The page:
Sunday, September 14, 2008

The Dipco - Sandwiches Only

If there were a “Cheers” in Lancaster, where “everybody knows your name,” I imagine it would be The Lancaster Dispensing Company. The historic Victorian building has an old school feel that’s charming and well-used. Even if it’s your first time there, you walk in and almost feel like you know everyone like a long-lost pal. It’s auspiciously curious.

I like the “Dipco,” but I’ve decided that I will continue to explore parts of the menu with delight, while other parts will be written off entirely.

Their sandwiches are awesome. The Dagwood ($6.95), off their Overstuffed Sandwiches section, was crammed with ham, turkey, salami, swiss, cheddar, lettuce, tomato and mayo between three layers of rye bread. It’s a massively delicious sandwich, such that even if you’re full after eating the first half of the sandwich, it’s so good that you won’t want the experience to end.

Off that same section, the Tenderloin Tip Sandwich ($8.50) was ordered medium rare with the works (add sautéed mushrooms, onions, and green peppers for no additional charge – it’s worth it!). It was served over melted Provolone cheese on a nice crusty roll. Warning – this is a messy, messy sandwich. The culprit is a wonderful Bordelaise sauce that covered everything with its richness. Commence finger licking. Bordelaise is a classic French sauce that is rooted in the Bordeaux region. So it’s no surprise that its base is red wine, with the added flavor and richness that historically comes from beef marrow.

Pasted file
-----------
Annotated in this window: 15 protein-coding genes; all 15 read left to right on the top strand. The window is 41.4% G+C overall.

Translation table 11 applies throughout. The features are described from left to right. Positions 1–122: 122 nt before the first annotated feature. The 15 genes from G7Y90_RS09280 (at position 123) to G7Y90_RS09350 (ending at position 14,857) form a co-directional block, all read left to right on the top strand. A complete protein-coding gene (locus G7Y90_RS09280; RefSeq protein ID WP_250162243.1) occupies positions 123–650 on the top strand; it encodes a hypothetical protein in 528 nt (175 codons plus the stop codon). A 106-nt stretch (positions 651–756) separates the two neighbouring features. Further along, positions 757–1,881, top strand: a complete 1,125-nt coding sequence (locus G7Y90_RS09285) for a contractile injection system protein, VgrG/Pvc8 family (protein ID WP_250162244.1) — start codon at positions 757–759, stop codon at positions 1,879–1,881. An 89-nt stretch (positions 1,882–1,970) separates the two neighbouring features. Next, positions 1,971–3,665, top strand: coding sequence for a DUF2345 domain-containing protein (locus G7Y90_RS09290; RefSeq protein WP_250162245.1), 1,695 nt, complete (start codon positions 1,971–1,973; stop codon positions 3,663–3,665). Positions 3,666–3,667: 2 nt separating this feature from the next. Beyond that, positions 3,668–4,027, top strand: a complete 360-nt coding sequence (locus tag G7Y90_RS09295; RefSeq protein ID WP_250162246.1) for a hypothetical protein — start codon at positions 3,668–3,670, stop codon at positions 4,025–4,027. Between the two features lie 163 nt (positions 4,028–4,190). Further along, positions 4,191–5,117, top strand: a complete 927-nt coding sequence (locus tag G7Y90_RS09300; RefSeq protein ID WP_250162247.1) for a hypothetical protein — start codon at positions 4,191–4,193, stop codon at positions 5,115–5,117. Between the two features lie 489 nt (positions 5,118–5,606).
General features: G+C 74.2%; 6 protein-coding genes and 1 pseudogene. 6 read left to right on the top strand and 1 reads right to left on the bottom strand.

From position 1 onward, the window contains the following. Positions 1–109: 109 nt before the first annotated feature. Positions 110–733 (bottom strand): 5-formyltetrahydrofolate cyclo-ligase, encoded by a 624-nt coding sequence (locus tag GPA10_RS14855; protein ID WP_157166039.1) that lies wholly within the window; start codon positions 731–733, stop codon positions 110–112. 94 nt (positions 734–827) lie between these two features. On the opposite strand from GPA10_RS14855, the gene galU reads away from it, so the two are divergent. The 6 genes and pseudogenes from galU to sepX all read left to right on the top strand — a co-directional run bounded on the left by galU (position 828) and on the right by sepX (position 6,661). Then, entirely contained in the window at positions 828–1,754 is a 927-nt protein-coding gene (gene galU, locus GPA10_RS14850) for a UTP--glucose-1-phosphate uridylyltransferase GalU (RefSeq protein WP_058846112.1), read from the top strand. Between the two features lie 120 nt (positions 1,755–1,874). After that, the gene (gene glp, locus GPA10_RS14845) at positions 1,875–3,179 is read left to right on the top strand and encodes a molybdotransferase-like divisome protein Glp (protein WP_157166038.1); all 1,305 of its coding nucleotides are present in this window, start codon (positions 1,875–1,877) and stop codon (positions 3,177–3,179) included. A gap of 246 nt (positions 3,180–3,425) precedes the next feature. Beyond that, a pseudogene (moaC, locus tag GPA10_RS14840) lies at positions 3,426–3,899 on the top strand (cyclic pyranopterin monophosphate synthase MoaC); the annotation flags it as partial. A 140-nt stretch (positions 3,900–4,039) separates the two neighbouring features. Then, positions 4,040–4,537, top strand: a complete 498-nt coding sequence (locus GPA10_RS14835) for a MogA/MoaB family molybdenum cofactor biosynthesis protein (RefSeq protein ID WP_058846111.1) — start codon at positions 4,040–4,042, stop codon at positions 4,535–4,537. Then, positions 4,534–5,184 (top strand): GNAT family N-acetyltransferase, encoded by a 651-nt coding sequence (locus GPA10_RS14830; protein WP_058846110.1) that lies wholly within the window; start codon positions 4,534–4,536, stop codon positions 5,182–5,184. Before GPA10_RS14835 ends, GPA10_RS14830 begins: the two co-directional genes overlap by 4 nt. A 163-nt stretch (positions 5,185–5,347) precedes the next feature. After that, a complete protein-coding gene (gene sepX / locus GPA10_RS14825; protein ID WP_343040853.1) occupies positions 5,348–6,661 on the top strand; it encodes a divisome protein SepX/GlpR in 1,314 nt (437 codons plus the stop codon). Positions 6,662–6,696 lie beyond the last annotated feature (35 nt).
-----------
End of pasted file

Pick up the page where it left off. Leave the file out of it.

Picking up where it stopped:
The thing I hate about a messy sandwich is that I impulsively eat it as quickly as possible to limit what must look like a horror show. But this sandwich deserves to be savored, so I allowed myself the enjoyment – who cares if I had sauce on my face from ear to ear?

Now, let’s talk salads. This is a section I don’t care to revisit. We ordered the Buffalo Chicken Salad with Blue Cheese ($9). I liked that it unusually came on a bed of spinach and that the chicken wasn’t breaded or fried. But it was tossed in a bland buffalo sauce, which was barely spicy. More importantly, though, it came in a side salad portion. A horrible value. So while I’m sure there are good-tasting salads on that menu, my fiscal radar won’t allow me to go there again.

This value equation reared its ugly head with the Baked Crap Dip ($6.75) appetizer. The dish itself has great flavor, with fresh crabmeat mixed with cream cheese and white wine. But it comes in this tiny ramekin that a slightly larger-than-average man could eat in one bite if he wanted to.

Fortunately, not all appetizers have this issue. The chicken quesadillas ($7.75) we ordered with guacamole and jalapenos, at added cost, were a good portion. The flour tortillas were crisp and non-greasy, stuffed with peppers, tomatoes, onions and melted cheese. A good, solid appetizer that didn’t leave me feeling ripped off.

Interestingly, I haven’t tried anything off the dinner entrée section because both times I visited, the waitresses steered me away to the sandwiches. It’s clear that they’re the Dipco specialty – even the wait staff knows it. They’re stellar, and they’re a great value. Another great value? The beer. A pint of Sam Adam’s Summer Ale only cost $3.75.

So I’m sticking with anything that comes in between bread. That seems to be a safe bet because, while the food is mostly good at the Lancaster Dispensing Company, I’m just not sure what I won’t get if I order from anywhere else on the menu…

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